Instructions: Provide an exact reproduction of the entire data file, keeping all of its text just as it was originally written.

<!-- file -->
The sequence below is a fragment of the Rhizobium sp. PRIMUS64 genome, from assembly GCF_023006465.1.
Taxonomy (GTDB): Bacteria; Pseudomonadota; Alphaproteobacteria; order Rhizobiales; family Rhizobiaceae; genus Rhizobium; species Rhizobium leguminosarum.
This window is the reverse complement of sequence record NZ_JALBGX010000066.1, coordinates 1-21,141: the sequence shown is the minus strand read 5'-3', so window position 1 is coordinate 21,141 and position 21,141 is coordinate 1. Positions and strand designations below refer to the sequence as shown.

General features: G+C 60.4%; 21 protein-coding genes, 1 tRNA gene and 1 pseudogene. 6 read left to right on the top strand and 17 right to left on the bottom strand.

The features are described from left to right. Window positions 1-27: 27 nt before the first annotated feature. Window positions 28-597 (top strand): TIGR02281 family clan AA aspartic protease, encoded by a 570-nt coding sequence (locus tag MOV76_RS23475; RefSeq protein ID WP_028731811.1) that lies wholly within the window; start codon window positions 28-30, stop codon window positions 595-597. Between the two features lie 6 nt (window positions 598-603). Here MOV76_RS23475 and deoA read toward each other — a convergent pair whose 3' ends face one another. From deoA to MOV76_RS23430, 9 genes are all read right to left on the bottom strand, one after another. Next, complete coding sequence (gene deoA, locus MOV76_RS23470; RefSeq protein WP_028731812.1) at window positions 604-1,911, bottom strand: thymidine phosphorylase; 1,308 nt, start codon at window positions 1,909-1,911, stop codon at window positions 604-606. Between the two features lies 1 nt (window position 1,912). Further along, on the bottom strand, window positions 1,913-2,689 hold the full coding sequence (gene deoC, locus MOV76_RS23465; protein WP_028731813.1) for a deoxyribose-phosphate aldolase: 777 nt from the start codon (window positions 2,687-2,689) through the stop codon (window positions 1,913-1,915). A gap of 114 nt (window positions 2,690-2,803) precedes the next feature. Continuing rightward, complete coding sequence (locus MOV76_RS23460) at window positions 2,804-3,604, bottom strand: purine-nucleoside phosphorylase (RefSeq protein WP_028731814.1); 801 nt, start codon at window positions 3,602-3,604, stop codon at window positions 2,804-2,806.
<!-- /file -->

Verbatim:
The sequence below is a fragment of the Rhizobium sp. PRIMUS64 genome, from assembly GCF_023006465.1.
Taxonomy (GTDB): Bacteria; Pseudomonadota; Alphaproteobacteria; order Rhizobiales; family Rhizobiaceae; genus Rhizobium; species Rhizobium leguminosarum.
This window is the reverse complement of sequence record NZ_JALBGX010000066.1, coordinates 1-21,141: the sequence shown is the minus strand read 5'-3', so window position 1 is coordinate 21,141 and position 21,141 is coordinate 1. Positions and strand designations below refer to the sequence as shown.

General features: G+C 60.4%; 21 protein-coding genes, 1 tRNA gene and 1 pseudogene. 6 read left to right on the top strand and 17 right to left on the bottom strand.

The features are described from left to right. Window positions 1-27: 27 nt before the first annotated feature. Window positions 28-597 (top strand): TIGR02281 family clan AA aspartic protease, encoded by a 570-nt coding sequence (locus tag MOV76_RS23475; RefSeq protein ID WP_028731811.1) that lies wholly within the window; start codon window positions 28-30, stop codon window positions 595-597. Between the two features lie 6 nt (window positions 598-603). Here MOV76_RS23475 and deoA read toward each other — a convergent pair whose 3' ends face one another. From deoA to MOV76_RS23430, 9 genes are all read right to left on the bottom strand, one after another. Next, complete coding sequence (gene deoA, locus MOV76_RS23470; RefSeq protein WP_028731812.1) at window positions 604-1,911, bottom strand: thymidine phosphorylase; 1,308 nt, start codon at window positions 1,909-1,911, stop codon at window positions 604-606. Between the two features lies 1 nt (window position 1,912). Further along, on the bottom strand, window positions 1,913-2,689 hold the full coding sequence (gene deoC, locus MOV76_RS23465; protein WP_028731813.1) for a deoxyribose-phosphate aldolase: 777 nt from the start codon (window positions 2,687-2,689) through the stop codon (window positions 1,913-1,915). A gap of 114 nt (window positions 2,690-2,803) precedes the next feature. Continuing rightward, complete coding sequence (locus MOV76_RS23460) at window positions 2,804-3,604, bottom strand: purine-nucleoside phosphorylase (RefSeq protein WP_028731814.1); 801 nt, start codon at window positions 3,602-3,604, stop codon at window positions 2,804-2,806.